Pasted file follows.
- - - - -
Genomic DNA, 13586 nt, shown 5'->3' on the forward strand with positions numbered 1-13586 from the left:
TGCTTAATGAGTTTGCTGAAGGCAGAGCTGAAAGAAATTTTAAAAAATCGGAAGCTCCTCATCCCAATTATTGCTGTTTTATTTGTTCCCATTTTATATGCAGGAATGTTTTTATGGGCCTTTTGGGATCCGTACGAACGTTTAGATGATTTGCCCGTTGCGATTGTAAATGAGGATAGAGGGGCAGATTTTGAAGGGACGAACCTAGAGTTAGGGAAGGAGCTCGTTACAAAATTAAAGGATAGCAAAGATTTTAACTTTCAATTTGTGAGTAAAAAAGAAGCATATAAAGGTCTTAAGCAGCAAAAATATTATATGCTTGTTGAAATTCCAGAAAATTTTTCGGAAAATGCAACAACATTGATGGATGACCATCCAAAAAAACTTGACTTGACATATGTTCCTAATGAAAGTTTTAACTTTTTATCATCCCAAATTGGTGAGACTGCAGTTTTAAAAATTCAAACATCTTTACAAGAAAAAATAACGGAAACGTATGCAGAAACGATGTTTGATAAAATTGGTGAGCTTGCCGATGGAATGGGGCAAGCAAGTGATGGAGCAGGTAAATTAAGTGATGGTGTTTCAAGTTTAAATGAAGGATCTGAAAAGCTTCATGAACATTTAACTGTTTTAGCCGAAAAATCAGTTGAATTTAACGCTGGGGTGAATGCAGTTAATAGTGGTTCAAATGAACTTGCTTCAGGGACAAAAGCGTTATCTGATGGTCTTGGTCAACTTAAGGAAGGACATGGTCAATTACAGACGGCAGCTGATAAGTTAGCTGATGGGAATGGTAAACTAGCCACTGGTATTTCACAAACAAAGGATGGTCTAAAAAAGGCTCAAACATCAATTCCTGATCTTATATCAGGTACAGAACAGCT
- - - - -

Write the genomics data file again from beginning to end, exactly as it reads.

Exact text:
Genomic DNA, 13586 nt, shown 5'->3' on the forward strand with positions numbered 1-13586 from the left:
TGCTTAATGAGTTTGCTGAAGGCAGAGCTGAAAGAAATTTTAAAAAATCGGAAGCTCCTCATCCCAATTATTGCTGTTTTATTTGTTCCCATTTTATATGCAGGAATGTTTTTATGGGCCTTTTGGGATCCGTACGAACGTTTAGATGATTTGCCCGTTGCGATTGTAAATGAGGATAGAGGGGCAGATTTTGAAGGGACGAACCTAGAGTTAGGGAAGGAGCTCGTTACAAAATTAAAGGATAGCAAAGATTTTAACTTTCAATTTGTGAGTAAAAAAGAAGCATATAAAGGTCTTAAGCAGCAAAAATATTATATGCTTGTTGAAATTCCAGAAAATTTTTCGGAAAATGCAACAACATTGATGGATGACCATCCAAAAAAACTTGACTTGACATATGTTCCTAATGAAAGTTTTAACTTTTTATCATCCCAAATTGGTGAGACTGCAGTTTTAAAAATTCAAACATCTTTACAAGAAAAAATAACGGAAACGTATGCAGAAACGATGTTTGATAAAATTGGTGAGCTTGCCGATGGAATGGGGCAAGCAAGTGATGGAGCAGGTAAATTAAGTGATGGTGTTTCAAGTTTAAATGAAGGATCTGAAAAGCTTCATGAACATTTAACTGTTTTAGCCGAAAAATCAGTTGAATTTAACGCTGGGGTGAATGCAGTTAATAGTGGTTCAAATGAACTTGCTTCAGGGACAAAAGCGTTATCTGATGGTCTTGGTCAACTTAAGGAAGGACATGGTCAATTACAGACGGCAGCTGATAAGTTAGCTGATGGGAATGGTAAACTAGCCACTGGTATTTCACAAACAAAGGATGGTCTAAAAAAGGCTCAAACATCAATTCCTGATCTTATATCAGGTACAGAACAGCT